Based purely on numbers, there's no doubt that Wayne Gretzky is the greatest player in NHL history. He sits so far atop almost every meaningful offensive category that it's impossible to see anyone catching him. When Gretzky retired in 1999, he owned 61 NHL records, including the single-season marks for goals (92), assists (163) and points (215). Take away his NHL-record 894 goals and he'd still be No. 1 all-time in scoring; Gretzky has more career assists (1,963) than any other player has points.
His nickname, The Great One, truly fit.
Gretzky powered the Edmonton Oilers to the Stanley Cup four times in five seasons, won the Hart Trophy as most valuable player nine times, the scoring title 10 times, the Conn Smythe Trophy as playoff MVP twice, and the Lady Byng Trophy and Ted Lindsay Award five times each. After being traded to the Los Angeles Kings by the Oilers on Aug. 9, 1988, Gretzky brought hockey into the forefront of sports in southern California, where it had taken a back seat for most of two decades.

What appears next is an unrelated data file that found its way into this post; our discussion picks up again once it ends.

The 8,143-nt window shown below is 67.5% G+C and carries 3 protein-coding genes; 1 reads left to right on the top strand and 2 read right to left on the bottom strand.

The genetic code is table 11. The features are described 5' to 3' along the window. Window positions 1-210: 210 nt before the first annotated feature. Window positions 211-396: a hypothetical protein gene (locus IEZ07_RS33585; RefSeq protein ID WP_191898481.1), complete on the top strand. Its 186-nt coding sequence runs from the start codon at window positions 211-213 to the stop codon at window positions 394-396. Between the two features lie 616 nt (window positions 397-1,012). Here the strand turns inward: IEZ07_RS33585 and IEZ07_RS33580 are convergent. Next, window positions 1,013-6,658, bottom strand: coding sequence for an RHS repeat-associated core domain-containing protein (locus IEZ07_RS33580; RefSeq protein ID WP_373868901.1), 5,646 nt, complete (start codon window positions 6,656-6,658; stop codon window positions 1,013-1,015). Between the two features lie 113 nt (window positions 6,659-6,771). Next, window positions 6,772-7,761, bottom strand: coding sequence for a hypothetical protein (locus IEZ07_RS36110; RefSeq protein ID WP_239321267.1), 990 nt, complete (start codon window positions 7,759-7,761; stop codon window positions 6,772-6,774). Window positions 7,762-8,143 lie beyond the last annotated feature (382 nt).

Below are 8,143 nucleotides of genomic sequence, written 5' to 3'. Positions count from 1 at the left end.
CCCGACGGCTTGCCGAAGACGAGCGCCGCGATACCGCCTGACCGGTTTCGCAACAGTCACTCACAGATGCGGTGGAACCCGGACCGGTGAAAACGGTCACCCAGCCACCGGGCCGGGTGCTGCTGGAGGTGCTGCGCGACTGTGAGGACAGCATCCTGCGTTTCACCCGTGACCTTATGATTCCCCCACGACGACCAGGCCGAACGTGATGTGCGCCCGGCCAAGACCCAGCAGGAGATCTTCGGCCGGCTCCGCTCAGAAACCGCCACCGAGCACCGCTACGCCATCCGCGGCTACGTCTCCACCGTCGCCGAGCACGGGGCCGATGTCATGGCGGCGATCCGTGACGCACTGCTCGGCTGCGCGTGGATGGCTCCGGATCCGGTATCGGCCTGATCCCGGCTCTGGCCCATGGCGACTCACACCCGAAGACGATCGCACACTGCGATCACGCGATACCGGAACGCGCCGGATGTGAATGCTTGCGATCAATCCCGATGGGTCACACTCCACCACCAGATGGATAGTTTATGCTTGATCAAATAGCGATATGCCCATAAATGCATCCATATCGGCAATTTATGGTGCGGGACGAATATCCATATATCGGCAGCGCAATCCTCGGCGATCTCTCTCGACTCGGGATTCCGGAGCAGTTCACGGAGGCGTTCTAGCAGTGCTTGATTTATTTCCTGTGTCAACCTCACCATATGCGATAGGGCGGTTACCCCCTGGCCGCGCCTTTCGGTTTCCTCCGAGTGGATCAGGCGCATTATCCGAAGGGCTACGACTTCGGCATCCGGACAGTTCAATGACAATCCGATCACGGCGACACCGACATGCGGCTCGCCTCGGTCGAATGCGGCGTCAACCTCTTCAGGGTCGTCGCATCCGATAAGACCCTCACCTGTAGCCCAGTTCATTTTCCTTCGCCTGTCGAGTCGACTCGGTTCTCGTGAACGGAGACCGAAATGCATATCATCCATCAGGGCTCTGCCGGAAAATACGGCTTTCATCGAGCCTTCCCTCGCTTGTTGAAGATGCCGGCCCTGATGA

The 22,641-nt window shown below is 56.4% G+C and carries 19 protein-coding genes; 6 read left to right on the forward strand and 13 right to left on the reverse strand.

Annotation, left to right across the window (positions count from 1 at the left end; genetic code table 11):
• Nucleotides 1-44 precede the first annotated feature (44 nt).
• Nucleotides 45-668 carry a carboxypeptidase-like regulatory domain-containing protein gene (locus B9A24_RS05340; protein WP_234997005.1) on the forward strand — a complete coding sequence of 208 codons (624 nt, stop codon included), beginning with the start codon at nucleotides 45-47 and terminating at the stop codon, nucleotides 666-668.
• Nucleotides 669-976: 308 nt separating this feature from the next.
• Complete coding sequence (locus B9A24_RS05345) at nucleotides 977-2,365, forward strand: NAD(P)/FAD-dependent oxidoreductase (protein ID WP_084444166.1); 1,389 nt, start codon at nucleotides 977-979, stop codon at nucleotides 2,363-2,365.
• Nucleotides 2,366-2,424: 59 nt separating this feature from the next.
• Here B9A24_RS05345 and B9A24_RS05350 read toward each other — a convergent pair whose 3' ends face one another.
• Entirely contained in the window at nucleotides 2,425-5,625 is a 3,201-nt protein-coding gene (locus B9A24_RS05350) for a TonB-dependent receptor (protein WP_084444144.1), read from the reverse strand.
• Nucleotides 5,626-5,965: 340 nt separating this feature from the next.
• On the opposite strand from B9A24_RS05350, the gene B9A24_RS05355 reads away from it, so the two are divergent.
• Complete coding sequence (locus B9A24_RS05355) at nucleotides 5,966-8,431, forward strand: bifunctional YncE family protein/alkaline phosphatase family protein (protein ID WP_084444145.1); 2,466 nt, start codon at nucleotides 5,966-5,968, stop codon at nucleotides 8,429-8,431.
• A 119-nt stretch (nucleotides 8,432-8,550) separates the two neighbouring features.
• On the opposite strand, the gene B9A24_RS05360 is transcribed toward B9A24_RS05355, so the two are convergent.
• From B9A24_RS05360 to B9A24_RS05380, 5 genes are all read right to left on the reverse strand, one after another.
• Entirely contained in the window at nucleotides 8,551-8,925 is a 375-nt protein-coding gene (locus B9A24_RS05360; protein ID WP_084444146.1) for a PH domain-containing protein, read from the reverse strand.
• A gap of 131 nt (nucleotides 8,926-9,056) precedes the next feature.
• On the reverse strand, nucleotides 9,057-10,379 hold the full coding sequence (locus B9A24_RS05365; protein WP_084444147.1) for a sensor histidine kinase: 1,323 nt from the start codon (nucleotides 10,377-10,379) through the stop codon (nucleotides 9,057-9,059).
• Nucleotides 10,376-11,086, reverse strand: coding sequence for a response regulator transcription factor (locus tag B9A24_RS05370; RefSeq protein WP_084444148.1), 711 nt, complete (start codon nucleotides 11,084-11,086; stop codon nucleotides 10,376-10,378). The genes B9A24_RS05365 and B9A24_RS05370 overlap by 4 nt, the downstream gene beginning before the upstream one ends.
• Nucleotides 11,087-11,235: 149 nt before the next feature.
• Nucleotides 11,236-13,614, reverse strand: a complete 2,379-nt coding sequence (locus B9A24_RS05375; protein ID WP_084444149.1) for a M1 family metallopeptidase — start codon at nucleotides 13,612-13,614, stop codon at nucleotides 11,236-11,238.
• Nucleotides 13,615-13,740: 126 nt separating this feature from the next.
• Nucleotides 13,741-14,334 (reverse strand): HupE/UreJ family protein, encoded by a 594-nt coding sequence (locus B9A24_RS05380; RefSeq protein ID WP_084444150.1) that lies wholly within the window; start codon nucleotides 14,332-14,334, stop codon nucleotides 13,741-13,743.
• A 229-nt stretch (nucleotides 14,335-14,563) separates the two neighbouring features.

To watch Gretzky on the ice was like watching a great artist at work, except that for No. 99, his canvas was a 200-by-85 sheet of ice where he always seemed to be three steps ahead of the opposition. Despite a physique that was generously listed as 6-foot, 185 pounds, he defied almost every law of hockey, turning the game into an exhibition of speed and skill the likes of which no one had ever seen.
Gretzky turned the area behind the net into his "office," setting up plays and creating space for teammates. He made the player coming late into the offensive zone dangerous because of his ability to hold onto the puck without turning it over.
In his NHL100 profile of Gretzky, NHL.com columnist Dave Stubbs looked at No. 99's youth hockey years, when he first started putting up the incredible numbers that became commonplace.
"His love of hockey began when, as a 2-year-old in his hometown of Brantford, Ontario, he was taken for a skate by his father on the Nith River below his grandparents' nearby farm. On this river and on wind-swept community rinks well after dark, Walter Gretzky watched his son until he could freeze no more. In self-preservation, he would build perhaps the world's most famous backyard rink, young Wayne skating on it morning, noon and night, aimed squarely at superstardom.
"By age 5, Gretzky was playing for the Brantford novice-class all-star team, which included players five and six years his senior. A year later, he was trying out for his first real team with boys still much his elder, arriving at the rink with a bundle of nerves and a bushel of talent.
"Gretzky scored just one goal with that team, the trainer giving him the puck and saying, 'You'll score a lot more than this, but here's the first one.'